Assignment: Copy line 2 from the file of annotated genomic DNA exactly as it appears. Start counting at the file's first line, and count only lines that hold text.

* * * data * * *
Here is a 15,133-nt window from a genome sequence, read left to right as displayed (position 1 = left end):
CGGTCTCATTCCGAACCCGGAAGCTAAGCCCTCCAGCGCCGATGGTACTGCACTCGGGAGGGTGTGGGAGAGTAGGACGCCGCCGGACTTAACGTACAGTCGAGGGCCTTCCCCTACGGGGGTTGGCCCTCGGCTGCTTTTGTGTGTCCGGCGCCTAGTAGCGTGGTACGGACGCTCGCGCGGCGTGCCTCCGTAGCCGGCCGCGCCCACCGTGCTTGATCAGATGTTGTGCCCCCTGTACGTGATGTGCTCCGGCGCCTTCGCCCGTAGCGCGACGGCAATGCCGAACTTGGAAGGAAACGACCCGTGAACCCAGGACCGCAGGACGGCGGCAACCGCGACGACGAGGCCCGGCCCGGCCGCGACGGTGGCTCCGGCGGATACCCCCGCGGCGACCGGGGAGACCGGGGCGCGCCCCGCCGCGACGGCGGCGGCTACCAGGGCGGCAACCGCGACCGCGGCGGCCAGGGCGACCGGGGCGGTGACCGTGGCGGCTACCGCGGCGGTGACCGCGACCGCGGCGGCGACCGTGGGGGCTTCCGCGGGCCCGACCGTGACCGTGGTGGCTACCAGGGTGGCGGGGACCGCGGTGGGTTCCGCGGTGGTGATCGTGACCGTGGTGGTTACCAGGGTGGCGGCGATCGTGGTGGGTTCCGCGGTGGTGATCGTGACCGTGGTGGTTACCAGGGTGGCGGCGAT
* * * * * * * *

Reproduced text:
CGGTCTCATTCCGAACCCGGAAGCTAAGCCCTCCAGCGCCGATGGTACTGCACTCGGGAGGGTGTGGGAGAGTAGGACGCCGCCGGACTTAACGTACAGTCGAGGGCCTTCCCCTACGGGGGTTGGCCCTCGGCTGCTTTTGTGTGTCCGGCGCCTAGTAGCGTGGTACGGACGCTCGCGCGGCGTGCCTCCGTAGCCGGCCGCGCCCACCGTGCTTGATCAGATGTTGTGCCCCCTGTACGTGATGTGCTCCGGCGCCTTCGCCCGTAGCGCGACGGCAATGCCGAACTTGGAAGGAAACGACCCGTGAACCCAGGACCGCAGGACGGCGGCAACCGCGACGACGAGGCCCGGCCCGGCCGCGACGGTGGCTCCGGCGGATACCCCCGCGGCGACCGGGGAGACCGGGGCGCGCCCCGCCGCGACGGCGGCGGCTACCAGGGCGGCAACCGCGACCGCGGCGGCCAGGGCGACCGGGGCGGTGACCGTGGCGGCTACCGCGGCGGTGACCGCGACCGCGGCGGCGACCGTGGGGGCTTCCGCGGGCCCGACCGTGACCGTGGTGGCTACCAGGGTGGCGGGGACCGCGGTGGGTTCCGCGGTGGTGATCGTGACCGTGGTGGTTACCAGGGTGGCGGCGATCGTGGTGGGTTCCGCGGTGGTGATCGTGACCGTGGTGGTTACCAGGGTGGCGGCGAT